Make the sauce by melting 50g butter in a saucepan then stirring in 50g flour until it bubbles. Spoon the jellied stock little by little into the butter and flour, whisking briskly and admiring the smooth glossiness of the sauce. When all the stock is added, stir in 2 Tbsp dijon mustard, 150g crème fraîche, that big mound of grated gruyère and the chopped tarragon. Season with salt and pepper. Taste. It’s good enough to pour all over your lover’s body just so you can lick it off.
Leave the sauce to cool down, and while you’re there, swear repeatedly at the author of this recipe because there is SO MUCH cooling and resting and half the time involved is waiting for things to sort themselves out just so that you can move on. Go to a yoga class to de-stress. Come home and make a strong coffee to give yourself the strength to carry on. You’re on the home stretch; let’s do this.
The fresh batch of pastry still needs to be rolled and folded two more times and in between it’s time to cook the leeks. Wash and trim 2 leeks and cut into 1 cm slices. Cook in boiling salted water for 6 minutes until tender. Drain and spread on a clean tea towel to absorb excess moisture and (you guessed it) cool to room temperature.
Does the pastry need rolling and chilling again? Yes. Do you need a glass of wine now? Yes, and yes, you’ve earned it.
Shred the cold chicken, marvelling at how juicy it is. Put the chicken into the cooled sauce along with the leeks. Mix together gently and voluptuously.
It is time to assemble the pie, but you’re not excited anymore: you’re a mindless automaton. Put the pie flute into the pie dish and spoon the filling around the little bird. Roll out the pastry and cut a circle that is 4cm bigger than your 24cm pie dish. Cut a small circle in the centre so your little bird can breathe. Take the scraps of left over pastry, cut them into 1cm wide strips and glue these with water all around the circumference of the pie dish – a seemingly pointless step, but of course you do it (you’ve got that good-girl complex going on). Transfer the pie lid to the pan, and smoosh the edges together to make a seal. Use any further leftover scraps to make decorations. This bit is supposed to be fun and creative, but your eyes are glazing over. You form a few crappy leaves and slap them on. Part of you is thinking, why leaves on chicken pie? Why not a little pastry chicken? Oh, too much reality maybe? Just stop. Have some more wine.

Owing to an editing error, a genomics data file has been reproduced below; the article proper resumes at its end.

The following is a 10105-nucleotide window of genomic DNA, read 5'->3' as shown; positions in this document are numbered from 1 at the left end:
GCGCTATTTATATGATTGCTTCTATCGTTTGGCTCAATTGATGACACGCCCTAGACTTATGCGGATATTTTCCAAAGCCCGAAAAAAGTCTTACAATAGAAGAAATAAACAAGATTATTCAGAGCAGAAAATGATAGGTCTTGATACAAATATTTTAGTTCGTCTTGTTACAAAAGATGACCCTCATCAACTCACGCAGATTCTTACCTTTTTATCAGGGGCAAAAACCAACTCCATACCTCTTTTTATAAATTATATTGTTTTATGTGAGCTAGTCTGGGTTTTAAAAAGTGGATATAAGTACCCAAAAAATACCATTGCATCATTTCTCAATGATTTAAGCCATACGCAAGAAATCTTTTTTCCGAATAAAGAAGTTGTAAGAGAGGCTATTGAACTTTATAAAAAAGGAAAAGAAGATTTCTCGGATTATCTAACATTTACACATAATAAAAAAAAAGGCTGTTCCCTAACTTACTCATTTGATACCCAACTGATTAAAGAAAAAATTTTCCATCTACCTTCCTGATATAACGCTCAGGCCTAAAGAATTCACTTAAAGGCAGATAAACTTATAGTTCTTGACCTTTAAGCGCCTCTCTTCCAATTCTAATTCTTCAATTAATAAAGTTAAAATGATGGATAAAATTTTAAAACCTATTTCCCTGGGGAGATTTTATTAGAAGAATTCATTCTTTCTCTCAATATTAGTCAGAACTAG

The pie is assembled, but don’t get too excited. It needs to be brushed with a beaten egg and chilled in the fridge for 20 minutes. While that’s happening, heat the oven to 180°C / 350°F and start to clean up. You’ve used every single pan and spoon in your kitchen, so this is going to take a while…la la la la…
Bake the pie for 40 minutes, except of course your pie needs much longer (nearly double) to cook the pastry properly. You’re worried that the top of the pastry might burn so you fuss around with an aluminium foil tent (more faffing, but this is not the time to give up).
It’s done, or done enough. Take the pie out. Your husband immediately wants to ruin the beautiful veneer of your pie by tearing off a chunk of pastry. You get it; it does look delicious, but that is NOT HAPPENING and hasn’t he noticed what you’ve been through? Give him “the look” (the testicle-shrivelling death-stare) until he backs down.
The verdict: it’s not even close to your memory of ultimate chicken pie. Sure, it’s pretty f-ing good, but not “two days of pain” good. You’re over it. You eat, with abandon, knowing that you’ll never, ever taste this pie again.
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I notice that for any cooking “project” I go through the same range of emotions. Your recount of making the pot pie is hilarious!
Luckily most of my food projects go much more smoothly than this pie, but yes, these emotions aren’t entirely new!
I too make an awesome 2 day chicken pot pie, OK maybe it’s 3 days. It takes time…the first day is vegetable prep, the second is the meat, broth and pastry prep, while the third is rolling the pastry and combining all the prep into a heavily herbed roux and baking. It is raved about by those that taste it but it is a labor of love for sure. When I undertake the chore I make 8 pies at a time, no point in going through all that for less. They freeze vacuum sealed for 3 months very well. Stay the course, you can do it again.
Wow I am impressed! Is your recipe on your blog? I would love to try it…wait, what am I saying! Three days?! I’m such a sucker for phrases like “labour of love” and “raved about”! Seriously though, I would love to have a look at your recipe. It seems like hardly anyone cooks like this now. Your eight pies at a time too is a good one too. I don’t have freezer space for that many but I could manage three. Thanks for commenting!
The recipe is a family secret, sorry. It is very similar to what you made. We add a variety of herbs we dry and render our own pork lard for the pastry(rhubarb pie recipe on the blog), so it gets pretty special. We enjoy left over filling (it happens) over fries with ketchup. Fries with the works(hamburger, peas and gravy) is an Island thing(PEI) and we up the game just for ourselves. From scratch is always better.
That is some serious commitment right there! I can only dream of how amazing your pie must be. Thanks for the inspiration 😊
i’m so sorry that your experience wasn’t so fun, but this looks so beautiful and tempting. i have a soft spot for meals like this. i am so thankful that my husband is usually the pie-roller and i have him manage those parts of the recipe. i hope you had a good easter holiday otherwise!
I did, thanks Lan! Splitting up the workload for complicated recipes sounds ideal and you are lucky indeed with your pie-rolling husband. Unfortunately for me, Colin and I aren’t great at sharing kitchen space and we both like to be boss. We have ruined things trying to cook together! Despite this, I suspect that we do have a great co-cooking style in there somewhere. Thankfully, our marriage is a long one. We’re working on it 😉
LOL, my god this is hilarious. You should submit to the New Yorker! -Kat